By Mark Waite
Solar Millennium has two years from March to start construction on its project in Amargosa Valley, U.S. Bureau of Land Management Renewable Energy Project Manager Greg Helseth told attendees at the Devil’s Hole workshop last week.
The BLM signed a right-of-way application for 4,500 acres in March, Helseth said. The company plans to build two, 250-megawatt concentrated solar power plants.
“They have a project in California. They’re taking their time to go through the stipulations,” Helseth said.
Solar Millennium has 57 stipulations in their right-of-way agreement, Helseth said. They also have to pay substantial fees for desert tortoise mitigation, he said, at $750 per acre.
The BLM has to write up a four-way agreement between Nye County, the U.S. Fish and Wildlife Service, National Parks Service and the BLM, on the water, Helseth said. Solar Millennium will use 400 acre feet of water per year for the dry cooling of the plant; he said the company will also be asked to set aside 236 acre feet of water rights. Nye County has agreed to hold those additional water rights until additional water studies can be completed.
“They’re on the clock, 2013 is when that clock runs out,” Helseth said.
Solar Millennium has yet to line up a transmission line to carry the power. It hasn’t named a power purchaser yet either.
When it came to an update on other renewable energy projects in Amargosa Valley, Helseth said an environmental impact statement is being prepared for the 150-megawatt Pacific Solar project near Big Dune.
“We’re looking at better alternatives for the project, so this project could possibly end up with a notice of intent to do a plan amendment because they’re inside what’s called a SRMS; it stands for special recreation management area,” Helseth said. “If we line up the ducks and everything works out, we could end up with a draft EIS on the streets late this year, if we get things straightened out, with better alternatives.”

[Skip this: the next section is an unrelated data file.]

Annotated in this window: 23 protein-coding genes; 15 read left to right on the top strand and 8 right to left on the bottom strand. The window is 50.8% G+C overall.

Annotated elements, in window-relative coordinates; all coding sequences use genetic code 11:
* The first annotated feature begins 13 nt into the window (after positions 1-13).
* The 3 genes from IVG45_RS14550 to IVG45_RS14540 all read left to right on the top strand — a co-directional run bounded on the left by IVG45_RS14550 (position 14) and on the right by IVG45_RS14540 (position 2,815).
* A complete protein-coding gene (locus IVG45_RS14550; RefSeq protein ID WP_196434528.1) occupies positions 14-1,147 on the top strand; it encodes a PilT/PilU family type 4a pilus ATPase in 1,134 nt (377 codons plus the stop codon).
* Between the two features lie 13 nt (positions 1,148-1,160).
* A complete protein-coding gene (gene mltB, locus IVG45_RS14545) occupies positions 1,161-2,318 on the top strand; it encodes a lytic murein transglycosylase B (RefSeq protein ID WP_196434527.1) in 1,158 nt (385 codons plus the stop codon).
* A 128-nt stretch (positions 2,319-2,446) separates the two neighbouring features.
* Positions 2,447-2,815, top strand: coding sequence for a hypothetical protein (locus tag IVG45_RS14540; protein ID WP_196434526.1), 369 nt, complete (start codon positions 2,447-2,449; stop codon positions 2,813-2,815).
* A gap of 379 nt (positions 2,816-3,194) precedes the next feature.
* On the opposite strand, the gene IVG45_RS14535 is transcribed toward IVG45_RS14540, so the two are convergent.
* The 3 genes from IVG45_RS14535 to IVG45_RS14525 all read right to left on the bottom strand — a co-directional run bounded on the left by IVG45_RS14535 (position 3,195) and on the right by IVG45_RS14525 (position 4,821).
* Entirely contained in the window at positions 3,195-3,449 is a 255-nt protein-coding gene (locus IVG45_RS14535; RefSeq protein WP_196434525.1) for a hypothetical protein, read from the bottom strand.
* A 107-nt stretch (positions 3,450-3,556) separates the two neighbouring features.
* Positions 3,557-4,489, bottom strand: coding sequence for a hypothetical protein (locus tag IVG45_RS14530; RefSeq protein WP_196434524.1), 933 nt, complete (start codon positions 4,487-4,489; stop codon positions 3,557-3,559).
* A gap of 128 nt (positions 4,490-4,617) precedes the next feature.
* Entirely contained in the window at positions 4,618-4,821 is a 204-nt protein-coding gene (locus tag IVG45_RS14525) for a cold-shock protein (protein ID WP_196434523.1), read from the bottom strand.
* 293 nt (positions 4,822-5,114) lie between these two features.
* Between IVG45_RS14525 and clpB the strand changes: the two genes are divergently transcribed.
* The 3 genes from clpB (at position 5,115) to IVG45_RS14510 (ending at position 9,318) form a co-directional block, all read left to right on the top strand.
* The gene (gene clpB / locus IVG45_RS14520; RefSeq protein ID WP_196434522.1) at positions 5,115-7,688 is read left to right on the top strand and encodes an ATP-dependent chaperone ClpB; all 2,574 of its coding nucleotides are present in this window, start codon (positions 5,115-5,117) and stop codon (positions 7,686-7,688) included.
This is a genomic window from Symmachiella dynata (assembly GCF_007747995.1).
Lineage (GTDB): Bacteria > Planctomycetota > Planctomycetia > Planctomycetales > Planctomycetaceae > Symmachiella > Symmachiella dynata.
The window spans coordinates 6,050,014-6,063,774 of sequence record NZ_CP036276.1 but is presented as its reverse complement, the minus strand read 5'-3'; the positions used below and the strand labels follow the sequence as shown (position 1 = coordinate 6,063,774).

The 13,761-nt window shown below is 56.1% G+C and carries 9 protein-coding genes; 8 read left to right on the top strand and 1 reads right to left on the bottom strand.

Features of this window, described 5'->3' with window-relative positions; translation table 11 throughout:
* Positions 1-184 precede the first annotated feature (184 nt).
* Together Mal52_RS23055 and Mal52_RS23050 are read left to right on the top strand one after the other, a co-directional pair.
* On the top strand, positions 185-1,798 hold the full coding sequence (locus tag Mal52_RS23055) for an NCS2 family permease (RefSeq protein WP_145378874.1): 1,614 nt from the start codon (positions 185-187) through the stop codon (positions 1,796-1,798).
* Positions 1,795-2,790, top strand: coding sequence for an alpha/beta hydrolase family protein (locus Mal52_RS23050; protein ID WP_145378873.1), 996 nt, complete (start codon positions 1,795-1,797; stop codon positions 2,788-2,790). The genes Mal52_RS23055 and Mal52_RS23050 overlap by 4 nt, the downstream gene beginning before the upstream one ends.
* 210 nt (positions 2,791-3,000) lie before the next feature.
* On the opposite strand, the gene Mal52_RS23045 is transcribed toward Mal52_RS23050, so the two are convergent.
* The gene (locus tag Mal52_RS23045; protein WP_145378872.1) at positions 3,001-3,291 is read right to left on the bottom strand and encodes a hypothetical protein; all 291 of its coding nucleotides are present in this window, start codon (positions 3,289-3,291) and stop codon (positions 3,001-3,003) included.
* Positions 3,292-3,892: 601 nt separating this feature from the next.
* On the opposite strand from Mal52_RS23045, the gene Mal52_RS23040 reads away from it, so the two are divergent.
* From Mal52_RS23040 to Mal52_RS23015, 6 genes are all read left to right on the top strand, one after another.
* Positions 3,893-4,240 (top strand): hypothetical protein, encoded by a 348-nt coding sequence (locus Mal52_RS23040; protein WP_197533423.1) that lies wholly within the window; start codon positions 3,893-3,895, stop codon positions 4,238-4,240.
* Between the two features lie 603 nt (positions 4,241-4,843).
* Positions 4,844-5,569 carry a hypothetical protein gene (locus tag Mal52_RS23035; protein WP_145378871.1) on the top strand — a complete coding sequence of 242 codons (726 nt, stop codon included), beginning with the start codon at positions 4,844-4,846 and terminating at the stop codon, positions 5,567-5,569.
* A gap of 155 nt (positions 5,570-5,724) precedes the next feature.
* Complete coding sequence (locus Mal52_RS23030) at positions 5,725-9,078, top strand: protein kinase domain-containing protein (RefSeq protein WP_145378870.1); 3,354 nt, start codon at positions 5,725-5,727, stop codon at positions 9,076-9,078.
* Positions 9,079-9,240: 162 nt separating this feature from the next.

Public hearings were held last summer on plans by Abengoa to build a 250-megawatt, concentrated solar power plant near Lathrop Wells, similar to the Solar Millennium project, Helseth said. Abengoa is asking for 600 acre feet of water per year and may retire 500 acre feet of water rights, almost a one-for-one ratio.
“They’re very interested in making sure that they have no impact, or a net positive impact, to Devil’s Hole or Ash Meadows through being able to mitigate water through purchasing and retiring,” Helseth said.
Abengoa also hasn’t been able to get a power purchase agreement signed with NV Energy, Helseth said.
“Nevada Energy at this time has flipped a little bit. Three years ago, Nevada Energy was interested in doing large scale projects. Now Nevada Energy is interested in doing smaller scale projects that are more controllable for them. So we’re seeing the 50 and 100 megawatt projects, more of a leaning toward photovoltaics than concentrated solar, getting through power purchase agreements. We’re seeing a lot of projects like geothermal projects in the north getting power purchase agreements,” Helseth said.
The focus among solar power developers is selling power to California or Arizona, Helseth said. The biggest load for power in Nevada is Las Vegas with 5,800 megawatts, he said. NV Energy is getting close to filling the 25 percent of its portfolio from renewable energy that’s required by 2025, that means 1,700 megawatts, Helseth said. A megawatt is enough to power 250 homes.
The BLM expects to receive a plan of development for a 325-megawatt, concentrated solar power plant north of Pahrump by E-wind Farm, Helseth said.
“They’re looking at the area kind of near the Johnnie herd management area so there’s going to be some issues in there,” Helseth said. “Right now it’s just a plan of development. They’ve got a ways to go before we get into a notice of intent to do an EIS.”
The BLM has the ability to move and adjust plans, Helseth said. He noted there’s bighorn sheep migrations, nesting pairs of eagles and Indian historical sites to consider in the power line routes.
Helseth told attendees the BLM tries to minimize the impacts of solar companies bulldozing the whole area. They also require large amounts of reclamation bonds to restore the property when the plants are closed, though Helseth thought the chances of the power plants being decommissioned is low.